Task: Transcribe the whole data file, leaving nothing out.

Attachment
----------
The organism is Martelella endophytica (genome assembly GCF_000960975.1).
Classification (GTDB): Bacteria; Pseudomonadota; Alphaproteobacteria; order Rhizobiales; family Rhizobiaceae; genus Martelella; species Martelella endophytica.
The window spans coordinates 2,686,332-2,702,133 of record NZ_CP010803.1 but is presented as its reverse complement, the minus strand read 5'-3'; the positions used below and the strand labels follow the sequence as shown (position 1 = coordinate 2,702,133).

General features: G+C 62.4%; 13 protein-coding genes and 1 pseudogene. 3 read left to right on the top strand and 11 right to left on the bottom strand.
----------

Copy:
The organism is Martelella endophytica (genome assembly GCF_000960975.1).
Classification (GTDB): Bacteria; Pseudomonadota; Alphaproteobacteria; order Rhizobiales; family Rhizobiaceae; genus Martelella; species Martelella endophytica.
The window spans coordinates 2,686,332-2,702,133 of record NZ_CP010803.1 but is presented as its reverse complement, the minus strand read 5'-3'; the positions used below and the strand labels follow the sequence as shown (position 1 = coordinate 2,702,133).

General features: G+C 62.4%; 13 protein-coding genes and 1 pseudogene. 3 read left to right on the top strand and 11 right to left on the bottom strand.